Water spills over the City Creek dam in March 2018. (Joe Viechnicki/KFSK)

A contractor this summer will be repairing a concrete dam at one of Petersburg’s two water reservoirs. It’s the older of the community’s two dams and dates back before statehood.

Petersburg’s smaller water reservoir is at City Creek, about three miles from downtown. It’s about one fifth the size of a larger and newer reservoir at Cabin Creek. The dam at City Creek can hold 52 million gallons and is still used by the water department as a backup water source.

The borough’s utility director Karl Hagerman said every three years the state requires a thorough safety inspection of the dam and that inspection noted deterioration of the surface of the dam spillway.

“The face of the dam is what we’re working on, what we’re focusing on with this project because of decades of water spilling over the top of the dam, the concrete that was used is slowly eroding away and so, it’s really just part of standard housekeeping to maintain that dam in good condition so that it doesn’t fail,” Hagerman explained. “That is our secondary drinking water source, raw water source, so we need to keep it functioning and usable.”

The dam dates back to the early 1950s. A January 26, 1951 edition of the Petersburg Press reported that construction of a new dam would happen in the summer of that year, using a 152-thousand dollar appropriation from the Department of Interior’s Office of Territories. Prior to that structure an older wooden dam was located downstream on City Creek. This concrete structure had some upgrades in the 1970s and the reservoir was dredged at least once. Hagerman said the concrete has eroded and steel rebar is showing but he doesn’t believe the dam is in danger of failing.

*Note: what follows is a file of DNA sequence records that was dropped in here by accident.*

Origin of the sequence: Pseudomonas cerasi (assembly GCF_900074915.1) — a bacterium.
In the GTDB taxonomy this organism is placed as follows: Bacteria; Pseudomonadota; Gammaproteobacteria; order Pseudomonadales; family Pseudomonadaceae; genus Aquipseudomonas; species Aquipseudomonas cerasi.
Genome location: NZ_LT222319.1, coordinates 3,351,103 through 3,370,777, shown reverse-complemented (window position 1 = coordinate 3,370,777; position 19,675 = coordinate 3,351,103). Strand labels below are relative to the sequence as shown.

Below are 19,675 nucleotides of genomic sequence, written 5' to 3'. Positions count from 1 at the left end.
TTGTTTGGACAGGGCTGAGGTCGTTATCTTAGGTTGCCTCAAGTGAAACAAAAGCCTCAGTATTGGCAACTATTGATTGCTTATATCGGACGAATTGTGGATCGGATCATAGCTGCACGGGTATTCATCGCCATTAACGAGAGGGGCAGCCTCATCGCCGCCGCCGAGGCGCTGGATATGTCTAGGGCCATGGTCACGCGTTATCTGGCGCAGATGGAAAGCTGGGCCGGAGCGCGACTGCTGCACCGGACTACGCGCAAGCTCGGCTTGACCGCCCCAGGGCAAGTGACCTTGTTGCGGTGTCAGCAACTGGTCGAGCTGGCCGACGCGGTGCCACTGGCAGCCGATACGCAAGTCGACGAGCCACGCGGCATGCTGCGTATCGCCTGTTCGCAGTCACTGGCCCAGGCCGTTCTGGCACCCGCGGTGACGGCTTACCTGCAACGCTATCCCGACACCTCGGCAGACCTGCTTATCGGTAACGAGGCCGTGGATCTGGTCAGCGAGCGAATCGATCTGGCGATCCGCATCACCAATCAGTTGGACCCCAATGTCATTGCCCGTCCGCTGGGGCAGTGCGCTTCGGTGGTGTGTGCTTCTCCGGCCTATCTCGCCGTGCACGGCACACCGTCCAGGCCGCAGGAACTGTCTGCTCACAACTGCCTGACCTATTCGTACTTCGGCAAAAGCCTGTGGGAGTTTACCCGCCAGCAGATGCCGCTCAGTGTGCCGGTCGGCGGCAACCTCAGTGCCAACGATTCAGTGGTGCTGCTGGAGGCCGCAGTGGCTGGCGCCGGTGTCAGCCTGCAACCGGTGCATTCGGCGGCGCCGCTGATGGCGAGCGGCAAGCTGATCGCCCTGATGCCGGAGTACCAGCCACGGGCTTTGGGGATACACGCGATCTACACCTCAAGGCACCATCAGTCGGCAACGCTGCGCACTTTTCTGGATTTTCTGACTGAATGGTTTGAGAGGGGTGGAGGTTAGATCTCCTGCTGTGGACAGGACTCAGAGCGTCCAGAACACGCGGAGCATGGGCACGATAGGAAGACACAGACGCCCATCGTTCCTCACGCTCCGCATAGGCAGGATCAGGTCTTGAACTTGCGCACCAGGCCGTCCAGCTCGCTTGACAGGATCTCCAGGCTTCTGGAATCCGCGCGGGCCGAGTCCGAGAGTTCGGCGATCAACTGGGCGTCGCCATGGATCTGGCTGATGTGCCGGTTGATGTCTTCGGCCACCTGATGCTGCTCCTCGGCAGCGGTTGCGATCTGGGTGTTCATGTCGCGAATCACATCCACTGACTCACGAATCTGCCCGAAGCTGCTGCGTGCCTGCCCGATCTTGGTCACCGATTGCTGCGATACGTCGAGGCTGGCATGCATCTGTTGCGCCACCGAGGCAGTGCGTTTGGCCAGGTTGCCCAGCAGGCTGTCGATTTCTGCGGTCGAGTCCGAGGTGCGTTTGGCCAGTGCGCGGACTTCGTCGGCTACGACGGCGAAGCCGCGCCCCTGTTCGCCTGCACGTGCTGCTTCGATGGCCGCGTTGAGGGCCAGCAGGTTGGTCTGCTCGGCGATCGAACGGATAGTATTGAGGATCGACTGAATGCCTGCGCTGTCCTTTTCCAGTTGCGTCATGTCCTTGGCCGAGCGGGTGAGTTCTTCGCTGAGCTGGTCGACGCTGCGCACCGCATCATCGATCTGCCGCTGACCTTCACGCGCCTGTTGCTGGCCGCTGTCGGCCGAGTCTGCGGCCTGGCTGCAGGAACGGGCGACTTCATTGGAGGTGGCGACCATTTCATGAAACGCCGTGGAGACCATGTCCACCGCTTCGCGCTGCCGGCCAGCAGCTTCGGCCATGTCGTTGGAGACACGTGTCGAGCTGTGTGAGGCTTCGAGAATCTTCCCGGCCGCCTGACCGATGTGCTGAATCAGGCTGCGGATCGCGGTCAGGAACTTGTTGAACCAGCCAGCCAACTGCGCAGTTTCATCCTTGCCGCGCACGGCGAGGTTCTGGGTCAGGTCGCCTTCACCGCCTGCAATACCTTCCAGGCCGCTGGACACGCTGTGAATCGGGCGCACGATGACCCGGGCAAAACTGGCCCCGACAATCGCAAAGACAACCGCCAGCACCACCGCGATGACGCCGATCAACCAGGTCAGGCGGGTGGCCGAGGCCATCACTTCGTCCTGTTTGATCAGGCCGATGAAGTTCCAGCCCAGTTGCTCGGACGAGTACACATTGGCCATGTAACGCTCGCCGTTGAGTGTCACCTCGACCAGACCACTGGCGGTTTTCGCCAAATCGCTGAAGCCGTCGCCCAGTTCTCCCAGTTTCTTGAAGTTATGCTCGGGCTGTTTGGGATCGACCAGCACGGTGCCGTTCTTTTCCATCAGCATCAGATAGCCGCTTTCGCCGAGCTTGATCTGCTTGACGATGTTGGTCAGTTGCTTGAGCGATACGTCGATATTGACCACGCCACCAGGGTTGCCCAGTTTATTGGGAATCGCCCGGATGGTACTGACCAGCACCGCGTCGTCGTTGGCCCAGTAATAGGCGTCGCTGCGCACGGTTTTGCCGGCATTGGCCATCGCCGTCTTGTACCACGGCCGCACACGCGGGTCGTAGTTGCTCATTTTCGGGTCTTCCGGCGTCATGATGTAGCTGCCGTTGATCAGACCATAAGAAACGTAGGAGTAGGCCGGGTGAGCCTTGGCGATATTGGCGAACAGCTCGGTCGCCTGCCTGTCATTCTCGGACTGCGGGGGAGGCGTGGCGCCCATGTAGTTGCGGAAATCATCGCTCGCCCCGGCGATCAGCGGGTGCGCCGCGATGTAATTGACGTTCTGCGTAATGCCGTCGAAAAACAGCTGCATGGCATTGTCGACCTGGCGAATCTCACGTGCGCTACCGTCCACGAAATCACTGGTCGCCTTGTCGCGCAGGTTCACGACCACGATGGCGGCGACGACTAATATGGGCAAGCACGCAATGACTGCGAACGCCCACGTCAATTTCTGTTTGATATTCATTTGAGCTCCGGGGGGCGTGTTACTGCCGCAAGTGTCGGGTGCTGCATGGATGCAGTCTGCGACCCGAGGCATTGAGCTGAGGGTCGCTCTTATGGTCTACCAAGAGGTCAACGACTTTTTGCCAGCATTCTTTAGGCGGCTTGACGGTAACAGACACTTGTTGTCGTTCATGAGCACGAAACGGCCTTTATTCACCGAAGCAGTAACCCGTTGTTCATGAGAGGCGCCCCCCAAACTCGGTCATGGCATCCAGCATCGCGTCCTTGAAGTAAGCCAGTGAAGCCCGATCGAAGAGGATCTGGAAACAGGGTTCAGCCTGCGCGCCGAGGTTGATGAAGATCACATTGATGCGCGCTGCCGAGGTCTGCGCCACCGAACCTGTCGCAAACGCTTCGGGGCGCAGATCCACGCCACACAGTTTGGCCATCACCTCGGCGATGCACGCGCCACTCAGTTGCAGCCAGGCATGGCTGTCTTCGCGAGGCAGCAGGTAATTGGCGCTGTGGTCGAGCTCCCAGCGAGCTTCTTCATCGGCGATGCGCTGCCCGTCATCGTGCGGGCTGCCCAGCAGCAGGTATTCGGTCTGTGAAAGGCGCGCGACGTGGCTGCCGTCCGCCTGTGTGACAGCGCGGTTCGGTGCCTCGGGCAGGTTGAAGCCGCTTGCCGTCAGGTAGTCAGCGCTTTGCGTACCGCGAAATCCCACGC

“You never wanna get to that point with a dam,” Hagerman said. “This work is going to be preemptive as far as catastrophic failure is concerned. It’s something that we definitely need to do and the state expects us to take care of.”

The borough will hire a private company to do the work. It will involve building a work pad at the bottom of the dam to stage equipment.

“And then they’ll use some mechanical means to grind off the existing surface to get down into some a little more solid concrete,” Hagerman explained. “And then from that point they’ll dowel in some rebar and put some steel on the surface. And then there’s gonna be some fairly complicated form work to reset the original surface of the dam.”

The concrete pour has to follow an arc, to minimize erosion as water spills down its face. And the contractor will be pouring about 6-8 inches of concrete on top of what’s there. The estimated cost of the work was 200-300,000 dollars. The work will be paid for with water department cash reserves, built up from payments from customers. It could start as soon as May 1st with a completion date of September 28th.

Hagerman explained it’s important to have that backup water source.

“If we ever have any problems with the pipeline or just basic maintenance on the pipeline from Cabin Creek, it’s in our best interest to have that back up source so we switch right to it and continue to make water for the community at all times of year and it’s worked out really well,” he said.

The borough assembly still needs to vote on awarding the contract for the work, likely at their first meeting in April. The borough Friday, March 23 opened bids from companies interested in doing the work. Three submitted bids, with Reid Brothers of Petersburg the low bidder for just under 220,000 dollars. The other companies were North Star Construction and Ketchikan Ready Mix. Hagerman will be recommending the assembly award the work to Reid Brothers at the assembly’s April 2nd meeting.